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  • “This shot was part of a full story. It was a cinematic feeling shot, which pulled the story together, showing this young girl running free away from home.”  
  • “This is a picture of my good model friend, Levi Lomey. He is currently working in London. I shot this through my glasses, which made it look super interesting.”  
  • “This photo is an image I shot for myself. There is a bigger story around it. The stylist brought this diamond mouthpiece, which I loved. We had to shoot it!”   
  • “This image, I shot in London last year for NEXT models. She was a new model and we walked around the streets and shot. It was an amazing day not to be forgotten.”   
  • “I created this image in Cape Town, in the busy heart of town. It was a reporter story and I used these pieces of paper and five assistants to get the shot that I saw in my head.”    

10/07/14 Fashion Photographer Sivan Miller

To pursue their art, most budding photographers get the validation they need from an audience or mentor. At 16, Sivan Miller had assisted two professional photographers who wound up rejecting him as competition. It didn’t matter—the Capetown-based shutterbug would soon get a nod from a higher power: Oprah Winfrey.

The media deity had found Miller’s work on Flickr, where he shared photos he took on the daily. Six years after his photos were published in a double-page spread for O Magazine, the wunderkind photographer has won numerous awards and shot for publications like GQ, as well as commercial clients Zara and Topshop.

With his lens set upon fashion photography, Miller’s work has developed a knack for rendering beautiful things malleable enough to accommodate a little humanity. From a lush sweep of hair to an intense stare captured, his photos have a penchant for dramatizing rather than just communicating clothing.

After shooting a campaign here and an editorial there, Miller talks to NOUS about attracting Lady O, his radar for otherworldly models, and how sometimes, it takes five assistants to get the shot.

Hi Sivan! Where has your job taken you lately?

At the moment, I am in Cape Town, South Africa. Some of my recent jobs include a new country-wide campaign for a company here called Due South outdoor adventures. Another great project was for GQ, shooting with supermodel Hanna Nitsche, it was an amazing experience. She flew in from Germany and we shot at an amazing house in Camps Bay. Lately, I went to London, where I shot with the Face Of Nivea.

From the time you got your first camera, how did you go about learning to shoot?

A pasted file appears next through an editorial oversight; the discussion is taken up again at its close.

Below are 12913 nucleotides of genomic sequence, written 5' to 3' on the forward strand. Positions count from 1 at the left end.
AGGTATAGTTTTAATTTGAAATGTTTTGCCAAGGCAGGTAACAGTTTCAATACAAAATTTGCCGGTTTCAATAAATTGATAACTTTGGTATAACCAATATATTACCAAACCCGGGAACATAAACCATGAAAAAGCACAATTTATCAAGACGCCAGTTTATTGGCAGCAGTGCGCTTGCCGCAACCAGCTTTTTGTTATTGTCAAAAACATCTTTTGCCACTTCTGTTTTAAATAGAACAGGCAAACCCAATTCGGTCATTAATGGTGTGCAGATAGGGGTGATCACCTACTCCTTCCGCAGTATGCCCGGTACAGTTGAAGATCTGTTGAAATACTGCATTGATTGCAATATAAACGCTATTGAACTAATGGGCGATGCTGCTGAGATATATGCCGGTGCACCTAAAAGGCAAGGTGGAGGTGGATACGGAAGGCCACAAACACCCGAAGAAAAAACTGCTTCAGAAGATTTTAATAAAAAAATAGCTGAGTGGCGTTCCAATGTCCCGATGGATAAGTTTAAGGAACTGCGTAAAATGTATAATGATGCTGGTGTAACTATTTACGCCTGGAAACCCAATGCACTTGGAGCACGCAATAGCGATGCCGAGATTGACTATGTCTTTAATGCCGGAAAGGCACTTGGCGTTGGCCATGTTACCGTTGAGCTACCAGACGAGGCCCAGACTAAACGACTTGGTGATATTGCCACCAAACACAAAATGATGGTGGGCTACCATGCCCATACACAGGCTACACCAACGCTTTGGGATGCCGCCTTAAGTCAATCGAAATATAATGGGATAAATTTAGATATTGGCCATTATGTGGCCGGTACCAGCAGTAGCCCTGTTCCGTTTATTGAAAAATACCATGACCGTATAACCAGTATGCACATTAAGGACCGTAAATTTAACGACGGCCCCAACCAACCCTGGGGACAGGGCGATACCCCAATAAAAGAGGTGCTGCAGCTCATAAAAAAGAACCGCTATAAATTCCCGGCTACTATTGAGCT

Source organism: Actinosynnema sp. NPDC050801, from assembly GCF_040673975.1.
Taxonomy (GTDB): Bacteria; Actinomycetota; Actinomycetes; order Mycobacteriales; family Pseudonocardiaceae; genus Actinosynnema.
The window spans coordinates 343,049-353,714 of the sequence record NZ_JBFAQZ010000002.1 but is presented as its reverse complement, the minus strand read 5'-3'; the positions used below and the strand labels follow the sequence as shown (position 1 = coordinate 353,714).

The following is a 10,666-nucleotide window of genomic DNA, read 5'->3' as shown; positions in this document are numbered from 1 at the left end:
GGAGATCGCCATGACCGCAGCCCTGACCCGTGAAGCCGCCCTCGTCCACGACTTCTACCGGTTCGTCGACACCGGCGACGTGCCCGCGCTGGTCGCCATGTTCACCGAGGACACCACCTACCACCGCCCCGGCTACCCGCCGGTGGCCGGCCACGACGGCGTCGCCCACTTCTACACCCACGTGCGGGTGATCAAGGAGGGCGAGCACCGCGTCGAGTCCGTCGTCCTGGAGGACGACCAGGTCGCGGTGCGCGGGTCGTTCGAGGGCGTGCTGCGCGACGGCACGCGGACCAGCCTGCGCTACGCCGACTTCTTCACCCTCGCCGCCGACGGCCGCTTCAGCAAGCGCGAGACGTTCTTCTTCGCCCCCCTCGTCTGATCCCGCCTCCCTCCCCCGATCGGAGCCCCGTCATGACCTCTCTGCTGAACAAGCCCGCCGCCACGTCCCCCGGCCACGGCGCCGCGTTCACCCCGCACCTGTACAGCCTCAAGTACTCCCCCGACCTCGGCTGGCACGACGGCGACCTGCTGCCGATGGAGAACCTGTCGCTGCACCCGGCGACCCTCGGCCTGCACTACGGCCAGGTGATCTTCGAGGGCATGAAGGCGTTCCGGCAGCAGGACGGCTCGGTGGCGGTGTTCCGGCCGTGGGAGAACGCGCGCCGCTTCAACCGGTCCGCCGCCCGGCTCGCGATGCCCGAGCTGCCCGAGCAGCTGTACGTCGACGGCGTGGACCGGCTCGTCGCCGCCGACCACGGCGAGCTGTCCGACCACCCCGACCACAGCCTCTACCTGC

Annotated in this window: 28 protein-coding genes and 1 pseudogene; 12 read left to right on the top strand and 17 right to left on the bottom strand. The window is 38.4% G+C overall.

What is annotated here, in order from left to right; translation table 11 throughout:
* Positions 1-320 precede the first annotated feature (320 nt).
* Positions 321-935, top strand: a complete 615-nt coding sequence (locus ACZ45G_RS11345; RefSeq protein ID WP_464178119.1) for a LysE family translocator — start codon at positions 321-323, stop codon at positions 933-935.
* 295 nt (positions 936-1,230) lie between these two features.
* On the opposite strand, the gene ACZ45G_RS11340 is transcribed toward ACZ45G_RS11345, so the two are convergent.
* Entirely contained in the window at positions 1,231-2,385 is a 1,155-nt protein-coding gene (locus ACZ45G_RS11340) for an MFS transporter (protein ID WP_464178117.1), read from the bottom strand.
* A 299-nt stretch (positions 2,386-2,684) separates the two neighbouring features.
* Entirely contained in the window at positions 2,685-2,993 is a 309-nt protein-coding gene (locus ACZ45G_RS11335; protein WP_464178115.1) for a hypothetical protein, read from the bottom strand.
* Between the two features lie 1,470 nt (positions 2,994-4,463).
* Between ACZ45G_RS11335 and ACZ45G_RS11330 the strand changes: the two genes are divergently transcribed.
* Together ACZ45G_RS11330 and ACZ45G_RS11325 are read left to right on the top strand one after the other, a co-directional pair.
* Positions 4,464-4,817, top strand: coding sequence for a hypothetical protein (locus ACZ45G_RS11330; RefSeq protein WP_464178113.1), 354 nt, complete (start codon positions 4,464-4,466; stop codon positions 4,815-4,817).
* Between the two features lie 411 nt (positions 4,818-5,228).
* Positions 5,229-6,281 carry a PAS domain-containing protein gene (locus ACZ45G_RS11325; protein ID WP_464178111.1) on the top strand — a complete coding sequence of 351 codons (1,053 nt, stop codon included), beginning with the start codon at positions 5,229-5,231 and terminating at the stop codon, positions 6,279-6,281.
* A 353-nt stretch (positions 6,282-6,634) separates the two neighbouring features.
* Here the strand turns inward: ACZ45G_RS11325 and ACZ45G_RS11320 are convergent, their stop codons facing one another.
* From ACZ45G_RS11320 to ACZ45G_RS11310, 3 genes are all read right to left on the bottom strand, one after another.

I got my camera when I was 16. I taught myself from going on Google, learning the camera, and practicing every single day of my life. My main inspirations were Annie Liebowitz and Mario Testino. Annie was self-taught. There was no mentor or person who showed me the ropes in the industry. I assisted two photographers literally for a few days before they said to me that I can’t be on set due to me being their competition, and from that day, I knew I would have to do this all by myself If I wanted to be a professional fashion photographer. No one in this industry opens up, It takes hard work and dedication to get anywhere.

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You were published in O Magazine at 16. How did that milestone come about? 

I had my pictures on a free website called Flickr, where every day after school, I would go out, take images, and upload them. One day I got an e-mail from her saying she wants to feature me in her magazine. I still do not know how she found me, but maybe it was due to my images being tagged for Africa and she obviously was looking for something specific. I called my parents into my room and they handled it from there since i was so young. It was a great way for the universe to say, “You can do this if you wish.”

Are there certain elements you try to communicate through your photographs? I’ve noticed a lot of physicality—is that one of them?

Yes, I always strive for a mood, usually sexy and very human. I use emotion in my images to trigger the human when they look at them. I need to get a reaction on all my images.

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Do ideas emerge when you see the face of a new model? 

When I see a girl that I know I can work with, I always go and approach them and hopefully do a project with them. I look for the more alien-looking human. It’s weirdly attractive. It takes a specific eye I have to see this. Most people can’t see “this” whereas the high-end magazines like Vogue seek this look. It is the ultimate look for a photographer.

You’re going all-out in fashion photography now—is this something you always planned to venture into?

My main aspect is the lighting. I love making images cinematic and creating a mood. Fashion gives me this opportunity to work with another person and interesting garments, which I love playing with, as well as creating moods to fit the purpose. I do a lot of shoots for myself, where I do my own ideas and go super creative. I am always looking at daily editorials around the world and taking inspiration in. I wish to shoot for Vogue one day.